After struggling in a bureaucratic limbo, the cannabis legalization bill in Ecuador got approved. This marks a historical date and the beginning of a cannabis industry that could benefit the economy, helping it to recover from the current economic crisis. Nevertheless, even if the bill is approved, the government still needs a regulation bill which will be discussed in the coming weeks.
127 changes to the Comprehensive Organic Penal Code (COIP) legalize the planting, cultivation, and harvesting of cannabis in Ecuador. The legalization also includes hemp. Both varieties belong to the same Cannabis Sativa family, but have different traits and uses.
What is decriminalized or legalized in the COIP reforms – in effect since June 21st – is the planting, cultivation, production, industrialization, commercialization and export of non-psychoactive cannabis or so-called industrial hemp, whose tetrahydrocannabinol (THC) molecule is less than 1%.
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The economic benefits hemp and cannabis will bring to Ecuador
While hemp has multiple uses in textiles, fibre, seeds, oils and medicinal products; cannabis is mostly sought after for its psychoactive effects because of its high levels of THC. The medical use of hemp will allow studies in the country on treatments for anxiety, Parkinson’s, Alzheimer’s, among other diseases.
The text that allows the cultivation of industrial hemp in Ecuador is in Article 127 of the reforms to the COIP, which excludes the production, commercialization, distribution, use and consumption of this variety of cannabis from being penalized.
The reform adds a text to the Organic Law for the Integral Prevention of the Socioeconomic Phenomenon of Drugs and the Regulation and Control of the Use of Catalogued Substances Subject to Control.
It indicates that “non-psychoactive cannabis or hemp, understood as the cannabis plant and any part of that plant, whose delta-9 tetrahydrocannabinol (THC) content is less than 1 % in dry weight, is excluded from the catalogued substances subject to ﬁscalización, and is regulated by the National Agrarian Authority”.
Ecuador’s cannabis industry can now take shape
What was approved by the National Assembly marks the beginning of an industry that is yet to be born, but which first requires regulation by the Ministry of Agriculture within 120 days. The Ministry of Agriculture has a draft 26-page regulation.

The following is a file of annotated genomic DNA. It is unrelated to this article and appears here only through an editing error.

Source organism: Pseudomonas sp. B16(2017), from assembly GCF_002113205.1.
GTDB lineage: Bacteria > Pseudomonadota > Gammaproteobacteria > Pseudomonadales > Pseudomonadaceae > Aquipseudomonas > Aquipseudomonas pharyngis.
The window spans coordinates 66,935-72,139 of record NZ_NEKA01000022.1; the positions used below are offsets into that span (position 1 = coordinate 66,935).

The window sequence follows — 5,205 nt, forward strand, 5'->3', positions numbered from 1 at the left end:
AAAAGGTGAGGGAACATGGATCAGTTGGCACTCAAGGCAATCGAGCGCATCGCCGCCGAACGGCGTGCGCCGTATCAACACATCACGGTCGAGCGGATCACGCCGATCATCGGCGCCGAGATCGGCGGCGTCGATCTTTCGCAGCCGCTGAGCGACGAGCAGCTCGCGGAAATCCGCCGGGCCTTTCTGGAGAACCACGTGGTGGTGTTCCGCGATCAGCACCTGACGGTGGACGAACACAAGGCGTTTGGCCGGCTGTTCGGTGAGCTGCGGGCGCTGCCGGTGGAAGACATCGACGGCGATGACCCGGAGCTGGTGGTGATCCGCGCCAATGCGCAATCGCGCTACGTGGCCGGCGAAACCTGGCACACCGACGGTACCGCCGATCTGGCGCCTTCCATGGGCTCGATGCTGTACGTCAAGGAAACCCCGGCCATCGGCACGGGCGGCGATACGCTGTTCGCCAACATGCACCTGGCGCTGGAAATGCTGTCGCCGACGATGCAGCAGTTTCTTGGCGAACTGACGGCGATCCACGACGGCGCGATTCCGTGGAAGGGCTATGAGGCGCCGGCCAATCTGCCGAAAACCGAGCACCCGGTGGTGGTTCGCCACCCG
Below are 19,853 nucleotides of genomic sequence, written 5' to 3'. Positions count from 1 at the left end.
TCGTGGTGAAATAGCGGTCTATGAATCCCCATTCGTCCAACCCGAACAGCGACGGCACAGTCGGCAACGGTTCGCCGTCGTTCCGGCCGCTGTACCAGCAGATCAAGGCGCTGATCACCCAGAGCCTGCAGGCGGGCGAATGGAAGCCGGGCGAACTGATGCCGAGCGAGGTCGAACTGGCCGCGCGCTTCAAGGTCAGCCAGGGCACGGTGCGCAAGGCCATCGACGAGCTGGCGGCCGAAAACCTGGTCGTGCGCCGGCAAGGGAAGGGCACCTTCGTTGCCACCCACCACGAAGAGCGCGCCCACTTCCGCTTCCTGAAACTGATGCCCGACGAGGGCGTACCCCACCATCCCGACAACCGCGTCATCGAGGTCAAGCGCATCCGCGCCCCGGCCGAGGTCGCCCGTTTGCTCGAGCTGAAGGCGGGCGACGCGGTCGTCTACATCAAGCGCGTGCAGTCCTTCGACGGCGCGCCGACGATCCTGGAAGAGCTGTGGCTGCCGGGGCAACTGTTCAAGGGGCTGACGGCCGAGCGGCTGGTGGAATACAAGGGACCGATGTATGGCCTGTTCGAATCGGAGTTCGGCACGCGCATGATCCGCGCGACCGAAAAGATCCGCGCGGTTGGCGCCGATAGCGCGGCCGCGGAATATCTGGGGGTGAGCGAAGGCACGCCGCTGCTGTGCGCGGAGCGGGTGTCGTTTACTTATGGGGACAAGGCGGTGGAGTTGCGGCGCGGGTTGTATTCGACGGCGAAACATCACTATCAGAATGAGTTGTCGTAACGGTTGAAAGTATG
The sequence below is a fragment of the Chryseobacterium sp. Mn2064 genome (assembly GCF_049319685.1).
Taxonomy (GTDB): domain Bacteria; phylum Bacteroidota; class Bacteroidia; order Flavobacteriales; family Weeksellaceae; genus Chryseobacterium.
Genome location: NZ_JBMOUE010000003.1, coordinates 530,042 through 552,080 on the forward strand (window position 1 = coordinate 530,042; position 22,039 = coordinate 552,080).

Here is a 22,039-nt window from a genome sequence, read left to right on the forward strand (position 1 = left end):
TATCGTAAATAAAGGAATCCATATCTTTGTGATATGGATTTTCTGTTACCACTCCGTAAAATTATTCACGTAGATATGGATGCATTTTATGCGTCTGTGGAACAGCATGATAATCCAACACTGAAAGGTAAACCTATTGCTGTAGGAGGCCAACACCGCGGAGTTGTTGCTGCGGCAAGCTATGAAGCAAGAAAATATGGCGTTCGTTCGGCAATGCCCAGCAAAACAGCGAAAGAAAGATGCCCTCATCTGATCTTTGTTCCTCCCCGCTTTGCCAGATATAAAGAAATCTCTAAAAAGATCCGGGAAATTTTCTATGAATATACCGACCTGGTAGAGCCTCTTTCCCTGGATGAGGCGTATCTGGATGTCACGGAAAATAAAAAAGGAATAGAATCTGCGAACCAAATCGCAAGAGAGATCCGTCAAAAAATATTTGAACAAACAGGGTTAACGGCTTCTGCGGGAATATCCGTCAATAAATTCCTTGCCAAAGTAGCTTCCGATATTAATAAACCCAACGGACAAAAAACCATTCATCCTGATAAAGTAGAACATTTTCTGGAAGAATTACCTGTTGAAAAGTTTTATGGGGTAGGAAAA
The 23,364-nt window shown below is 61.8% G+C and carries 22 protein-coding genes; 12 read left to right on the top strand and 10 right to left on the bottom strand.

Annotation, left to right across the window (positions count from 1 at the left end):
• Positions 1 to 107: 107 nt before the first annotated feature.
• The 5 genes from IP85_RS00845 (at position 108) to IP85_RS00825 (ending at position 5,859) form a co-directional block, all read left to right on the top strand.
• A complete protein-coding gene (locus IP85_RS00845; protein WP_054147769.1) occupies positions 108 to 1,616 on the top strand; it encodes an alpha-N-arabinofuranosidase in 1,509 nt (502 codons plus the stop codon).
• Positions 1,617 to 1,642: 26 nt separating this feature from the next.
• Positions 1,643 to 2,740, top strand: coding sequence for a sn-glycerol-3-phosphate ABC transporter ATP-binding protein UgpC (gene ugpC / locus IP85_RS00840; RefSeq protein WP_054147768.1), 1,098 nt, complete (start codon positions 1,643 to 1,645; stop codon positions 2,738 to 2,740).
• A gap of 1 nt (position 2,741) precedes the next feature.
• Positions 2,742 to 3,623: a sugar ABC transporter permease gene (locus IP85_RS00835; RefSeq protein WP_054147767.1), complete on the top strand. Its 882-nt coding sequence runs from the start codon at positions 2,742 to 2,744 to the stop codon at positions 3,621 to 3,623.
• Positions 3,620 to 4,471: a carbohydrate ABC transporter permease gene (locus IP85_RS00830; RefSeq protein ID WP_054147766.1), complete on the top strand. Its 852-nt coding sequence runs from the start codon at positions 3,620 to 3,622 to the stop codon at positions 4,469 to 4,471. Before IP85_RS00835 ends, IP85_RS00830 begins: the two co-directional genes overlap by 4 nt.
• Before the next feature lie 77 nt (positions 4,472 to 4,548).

The pre-Federation of Cannabis Communities of Ecuador questions the fact that the regulations prohibit hemp planting in border and coastal areas. It considers that there is discrimination in the content because small producers and peasants are left out. In addition, they refer to differentiated amounts of investment and values for guarantees, licenses, and fees for associations, without greater clarity.
Moreover, excessive powers are granted to the Ministry of Agriculture to inspect, sanction, and even destroy hemp crops. Likewise, the regulation lacks environmental considerations, since they believe that the market cannot be expected to regulate the use of agrochemicals.
The president of the Ecuadorian Association of Medicinal and Industrial Hemp (EcuaCáñamo), José Antonio Dávalos, also pointed out that the legalization should be simple and avoid what has happened in other countries due to over-regulation of the industry. The advantage, he said, is that regulation focuses on a single ministry and does not extend to more bureaucracy.
He added that the important thing is to avoid regulation leaning solely towards the medicinal use of hemp, leaving out the industrial part that is capable of generating foreign exchange and jobs.
What differs between the regulation of medicinal hemp and industrial hemp is that when it is a product that will be ingested by humans, the quality of the product is very important. On the one hand, ensuring that it does not have high levels of THC (1%), and, on the other hand, that it does not have traces of pesticides. For industrial use, however, these details are not so important. Therefore, if a ban on the use of pesticides is established, the industrial part would be affected.
There could be hemp permits in Ecuador in order to regulate the industry
Dávalos considers that by establishing permits for hemp cultivation only for legal entities, the Ministry intends to control and determine responsibility for production and marketing, and at the same time provide security when establishing the licenses. The small farmer who wishes to enter this industry will definitely have to form some kind of legal entity either by a corporation or limited company or farmers association, he noted.
Hemp cultivation is becoming attractive for the international market, said Dávalos, and more novel thanks to the advantage that Ecuador has. Due to its geographical location and climate characteristics, there will be possible at least three or four harvests a year, because the plant develops in a cycle between 90 and 100 days.
At the regional level, the sowing, cultivation, production and marketing of hemp has been regulated in Colombia, Peru, Uruguay, Brazil and Argentina is moving towards that step.
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First published in El Universo, a third-party contributor translated and adapted the article from the original. In case of discrepancy, the original will prevail.
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